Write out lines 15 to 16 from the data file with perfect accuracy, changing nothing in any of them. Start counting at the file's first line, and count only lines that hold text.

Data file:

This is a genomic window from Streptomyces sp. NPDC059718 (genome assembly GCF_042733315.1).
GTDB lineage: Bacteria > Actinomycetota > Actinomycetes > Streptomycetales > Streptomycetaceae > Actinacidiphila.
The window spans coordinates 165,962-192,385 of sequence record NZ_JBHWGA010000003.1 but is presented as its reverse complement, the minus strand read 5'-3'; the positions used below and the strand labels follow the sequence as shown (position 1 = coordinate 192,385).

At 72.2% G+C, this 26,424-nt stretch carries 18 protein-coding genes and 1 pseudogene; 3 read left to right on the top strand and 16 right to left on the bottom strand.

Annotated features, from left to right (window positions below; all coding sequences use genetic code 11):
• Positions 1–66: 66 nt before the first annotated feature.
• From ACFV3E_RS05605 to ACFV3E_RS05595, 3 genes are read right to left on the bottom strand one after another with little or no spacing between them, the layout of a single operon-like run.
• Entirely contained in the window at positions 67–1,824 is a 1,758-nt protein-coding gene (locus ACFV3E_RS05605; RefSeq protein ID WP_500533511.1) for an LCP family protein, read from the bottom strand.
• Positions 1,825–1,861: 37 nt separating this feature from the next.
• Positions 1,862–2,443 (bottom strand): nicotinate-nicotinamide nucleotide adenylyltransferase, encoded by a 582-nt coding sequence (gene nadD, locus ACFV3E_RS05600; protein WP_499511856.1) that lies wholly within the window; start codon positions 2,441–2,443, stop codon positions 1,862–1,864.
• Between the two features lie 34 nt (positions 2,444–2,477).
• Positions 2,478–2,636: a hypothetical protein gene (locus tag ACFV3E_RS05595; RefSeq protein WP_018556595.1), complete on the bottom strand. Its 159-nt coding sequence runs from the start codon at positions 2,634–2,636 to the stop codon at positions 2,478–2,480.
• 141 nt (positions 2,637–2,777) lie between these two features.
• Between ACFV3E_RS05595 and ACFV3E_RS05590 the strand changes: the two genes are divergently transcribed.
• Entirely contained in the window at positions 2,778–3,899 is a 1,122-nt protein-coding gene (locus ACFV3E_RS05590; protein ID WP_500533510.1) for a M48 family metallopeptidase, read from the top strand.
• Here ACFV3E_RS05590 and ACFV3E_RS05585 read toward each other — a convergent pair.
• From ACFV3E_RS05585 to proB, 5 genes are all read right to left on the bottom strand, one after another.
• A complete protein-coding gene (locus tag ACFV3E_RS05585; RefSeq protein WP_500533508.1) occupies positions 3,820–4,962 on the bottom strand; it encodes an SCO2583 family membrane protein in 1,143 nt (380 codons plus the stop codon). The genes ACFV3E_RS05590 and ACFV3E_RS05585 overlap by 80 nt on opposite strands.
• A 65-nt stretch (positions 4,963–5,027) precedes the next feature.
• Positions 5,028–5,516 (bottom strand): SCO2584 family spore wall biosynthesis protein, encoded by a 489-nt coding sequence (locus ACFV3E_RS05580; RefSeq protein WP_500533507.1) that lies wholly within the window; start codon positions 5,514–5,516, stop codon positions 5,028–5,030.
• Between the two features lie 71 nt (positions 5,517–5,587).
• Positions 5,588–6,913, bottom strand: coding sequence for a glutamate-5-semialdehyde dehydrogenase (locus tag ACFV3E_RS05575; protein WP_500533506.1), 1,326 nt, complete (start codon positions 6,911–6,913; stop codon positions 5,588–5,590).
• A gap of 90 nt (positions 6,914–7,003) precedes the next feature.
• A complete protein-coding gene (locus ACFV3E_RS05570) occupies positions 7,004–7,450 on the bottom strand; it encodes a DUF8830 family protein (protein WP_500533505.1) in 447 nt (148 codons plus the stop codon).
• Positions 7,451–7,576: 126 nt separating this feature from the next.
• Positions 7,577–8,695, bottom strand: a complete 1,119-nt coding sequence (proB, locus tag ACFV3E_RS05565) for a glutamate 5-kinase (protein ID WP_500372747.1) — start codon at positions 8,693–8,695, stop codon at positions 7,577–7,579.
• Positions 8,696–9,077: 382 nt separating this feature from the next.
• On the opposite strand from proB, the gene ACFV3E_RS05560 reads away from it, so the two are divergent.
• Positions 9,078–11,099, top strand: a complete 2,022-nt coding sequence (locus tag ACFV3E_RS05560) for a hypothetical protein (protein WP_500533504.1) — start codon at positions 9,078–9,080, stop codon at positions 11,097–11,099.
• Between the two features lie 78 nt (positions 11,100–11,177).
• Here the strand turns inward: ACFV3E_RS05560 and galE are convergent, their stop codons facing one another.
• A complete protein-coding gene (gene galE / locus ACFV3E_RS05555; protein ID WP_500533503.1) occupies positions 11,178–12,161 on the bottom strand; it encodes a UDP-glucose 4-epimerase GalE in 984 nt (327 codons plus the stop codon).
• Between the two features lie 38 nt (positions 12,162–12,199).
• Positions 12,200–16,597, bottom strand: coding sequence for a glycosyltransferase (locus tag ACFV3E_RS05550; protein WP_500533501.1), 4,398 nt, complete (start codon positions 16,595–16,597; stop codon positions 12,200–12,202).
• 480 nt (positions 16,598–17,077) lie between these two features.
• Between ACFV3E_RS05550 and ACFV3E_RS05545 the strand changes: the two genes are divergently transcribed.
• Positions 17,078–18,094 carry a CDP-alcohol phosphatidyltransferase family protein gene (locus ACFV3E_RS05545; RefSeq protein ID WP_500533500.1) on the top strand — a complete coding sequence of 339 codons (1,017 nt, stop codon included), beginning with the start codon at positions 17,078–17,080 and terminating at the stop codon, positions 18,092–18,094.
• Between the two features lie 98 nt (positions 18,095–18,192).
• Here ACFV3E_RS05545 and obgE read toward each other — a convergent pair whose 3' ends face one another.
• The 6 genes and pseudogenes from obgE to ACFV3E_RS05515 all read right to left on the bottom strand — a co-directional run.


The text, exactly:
• Entirely contained in the window at positions 2,778–3,899 is a 1,122-nt protein-coding gene (locus ACFV3E_RS05590; protein ID WP_500533510.1) for a M48 family metallopeptidase, read from the top strand.
• Here ACFV3E_RS05590 and ACFV3E_RS05585 read toward each other — a convergent pair.